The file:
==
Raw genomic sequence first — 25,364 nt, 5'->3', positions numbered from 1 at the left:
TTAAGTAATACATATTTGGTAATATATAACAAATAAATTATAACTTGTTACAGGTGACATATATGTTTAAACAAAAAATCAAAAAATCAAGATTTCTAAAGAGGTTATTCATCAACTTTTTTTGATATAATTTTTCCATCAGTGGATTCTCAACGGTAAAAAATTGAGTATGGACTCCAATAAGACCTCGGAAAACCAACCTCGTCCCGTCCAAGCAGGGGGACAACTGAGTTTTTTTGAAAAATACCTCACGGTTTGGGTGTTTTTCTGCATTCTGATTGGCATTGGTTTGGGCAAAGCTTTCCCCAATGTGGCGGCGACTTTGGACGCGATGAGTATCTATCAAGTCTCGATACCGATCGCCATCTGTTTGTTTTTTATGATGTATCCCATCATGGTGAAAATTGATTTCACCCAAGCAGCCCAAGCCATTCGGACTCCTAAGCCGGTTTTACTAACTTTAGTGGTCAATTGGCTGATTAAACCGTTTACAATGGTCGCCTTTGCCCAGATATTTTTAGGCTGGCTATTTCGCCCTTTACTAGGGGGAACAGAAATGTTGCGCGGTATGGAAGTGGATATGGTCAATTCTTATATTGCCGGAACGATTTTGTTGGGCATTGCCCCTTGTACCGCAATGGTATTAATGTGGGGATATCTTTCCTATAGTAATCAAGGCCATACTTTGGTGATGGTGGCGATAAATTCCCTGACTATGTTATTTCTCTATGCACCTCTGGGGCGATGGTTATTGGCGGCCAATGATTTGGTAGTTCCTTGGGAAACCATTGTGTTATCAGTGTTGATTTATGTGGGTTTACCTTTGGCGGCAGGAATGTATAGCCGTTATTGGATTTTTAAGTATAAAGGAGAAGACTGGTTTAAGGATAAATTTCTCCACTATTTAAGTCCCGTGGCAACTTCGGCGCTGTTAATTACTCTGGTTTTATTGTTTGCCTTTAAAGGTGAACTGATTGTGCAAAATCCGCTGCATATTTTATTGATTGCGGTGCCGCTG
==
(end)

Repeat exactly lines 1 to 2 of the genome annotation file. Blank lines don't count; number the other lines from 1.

Raw genomic sequence first — 25,364 nt, 5'->3', positions numbered from 1 at the left:
TTAAGTAATACATATTTGGTAATATATAACAAATAAATTATAACTTGTTACAGGTGACATATATGTTTAAACAAAAAATCAAAAAATCAAGATTTCTAAAGAGGTTATTCATCAACTTTTTTTGATATAATTTTTCCATCAGTGGATTCTCAACGGTAAAAAATTGAGTATGGACTCCAATAAGACCTCGGAAAACCAACCTCGTCCCGTCCAAGCAGGGGGACAACTGAGTTTTTTTGAAAAATACCTCACGGTTTGGGTGTTTTTCTGCATTCTGATTGGCATTGGTTTGGGCAAAGCTTTCCCCAATGTGGCGGCGACTTTGGACGCGATGAGTATCTATCAAGTCTCGATACCGATCGCCATCTGTTTGTTTTTTATGATGTATCCCATCATGGTGAAAATTGATTTCACCCAAGCAGCCCAAGCCATTCGGACTCCTAAGCCGGTTTTACTAACTTTAGTGGTCAATTGGCTGATTAAACCGTTTACAATGGTCGCCTTTGCCCAGATATTTTTAGGCTGGCTATTTCGCCCTTTACTAGGGGGAACAGAAATGTTGCGCGGTATGGAAGTGGATATGGTCAATTCTTATATTGCCGGAACGATTTTGTTGGGCATTGCCCCTTGTACCGCAATGGTATTAATGTGGGGATATCTTTCCTATAGTAATCAAGGCCATACTTTGGTGATGGTGGCGATAAATTCCCTGACTATGTTATTTCTCTATGCACCTCTGGGGCGATGGTTATTGGCGGCCAATGATTTGGTAGTTCCTTGGGAAACCATTGTGTTATCAGTGTTGATTTATGTGGGTTTACCTTTGGCGGCAGGAATGTATAGCCGTTATTGGATTTTTAAGTATAAAGGAGAAGACTGGTTTAAGGATAAATTTCTCCACTATTTAAGTCCCGTGGCAACTTCGGCGCTGTTAATTACTCTGGTTTTATTGTTTGCCTTTAAAGGTGAACTGATTGTGCAAAATCCGCTGCATATTTTATTGATTGCGGTGCCGCTG